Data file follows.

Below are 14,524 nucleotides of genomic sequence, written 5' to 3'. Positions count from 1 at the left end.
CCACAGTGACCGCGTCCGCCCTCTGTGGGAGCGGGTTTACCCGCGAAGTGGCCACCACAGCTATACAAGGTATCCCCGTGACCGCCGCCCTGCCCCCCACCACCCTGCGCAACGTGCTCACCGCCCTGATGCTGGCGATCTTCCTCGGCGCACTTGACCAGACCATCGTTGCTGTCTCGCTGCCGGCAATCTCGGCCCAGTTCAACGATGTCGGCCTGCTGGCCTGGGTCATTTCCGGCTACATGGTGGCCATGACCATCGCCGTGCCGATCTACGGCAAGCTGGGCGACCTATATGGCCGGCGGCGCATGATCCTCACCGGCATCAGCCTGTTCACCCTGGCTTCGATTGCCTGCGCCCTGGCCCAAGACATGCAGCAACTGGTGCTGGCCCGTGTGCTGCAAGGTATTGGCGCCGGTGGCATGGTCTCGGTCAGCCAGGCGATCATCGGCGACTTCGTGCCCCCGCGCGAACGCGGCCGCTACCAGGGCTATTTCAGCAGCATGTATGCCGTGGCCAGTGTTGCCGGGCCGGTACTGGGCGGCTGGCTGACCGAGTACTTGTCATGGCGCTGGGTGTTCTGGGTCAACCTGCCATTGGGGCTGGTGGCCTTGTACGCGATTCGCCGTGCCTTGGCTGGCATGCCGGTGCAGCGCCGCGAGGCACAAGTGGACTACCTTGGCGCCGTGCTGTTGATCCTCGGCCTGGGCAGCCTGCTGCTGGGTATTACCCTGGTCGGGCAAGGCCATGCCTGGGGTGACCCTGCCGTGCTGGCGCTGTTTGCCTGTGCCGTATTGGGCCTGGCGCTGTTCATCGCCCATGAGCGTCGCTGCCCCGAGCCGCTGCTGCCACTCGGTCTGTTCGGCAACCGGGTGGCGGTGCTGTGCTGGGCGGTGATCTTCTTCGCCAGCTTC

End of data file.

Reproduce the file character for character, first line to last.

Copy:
Below are 14,524 nucleotides of genomic sequence, written 5' to 3'. Positions count from 1 at the left end.
CCACAGTGACCGCGTCCGCCCTCTGTGGGAGCGGGTTTACCCGCGAAGTGGCCACCACAGCTATACAAGGTATCCCCGTGACCGCCGCCCTGCCCCCCACCACCCTGCGCAACGTGCTCACCGCCCTGATGCTGGCGATCTTCCTCGGCGCACTTGACCAGACCATCGTTGCTGTCTCGCTGCCGGCAATCTCGGCCCAGTTCAACGATGTCGGCCTGCTGGCCTGGGTCATTTCCGGCTACATGGTGGCCATGACCATCGCCGTGCCGATCTACGGCAAGCTGGGCGACCTATATGGCCGGCGGCGCATGATCCTCACCGGCATCAGCCTGTTCACCCTGGCTTCGATTGCCTGCGCCCTGGCCCAAGACATGCAGCAACTGGTGCTGGCCCGTGTGCTGCAAGGTATTGGCGCCGGTGGCATGGTCTCGGTCAGCCAGGCGATCATCGGCGACTTCGTGCCCCCGCGCGAACGCGGCCGCTACCAGGGCTATTTCAGCAGCATGTATGCCGTGGCCAGTGTTGCCGGGCCGGTACTGGGCGGCTGGCTGACCGAGTACTTGTCATGGCGCTGGGTGTTCTGGGTCAACCTGCCATTGGGGCTGGTGGCCTTGTACGCGATTCGCCGTGCCTTGGCTGGCATGCCGGTGCAGCGCCGCGAGGCACAAGTGGACTACCTTGGCGCCGTGCTGTTGATCCTCGGCCTGGGCAGCCTGCTGCTGGGTATTACCCTGGTCGGGCAAGGCCATGCCTGGGGTGACCCTGCCGTGCTGGCGCTGTTTGCCTGTGCCGTATTGGGCCTGGCGCTGTTCATCGCCCATGAGCGTCGCTGCCCCGAGCCGCTGCTGCCACTCGGTCTGTTCGGCAACCGGGTGGCGGTGCTGTGCTGGGCGGTGATCTTCTTCGCCAGCTTC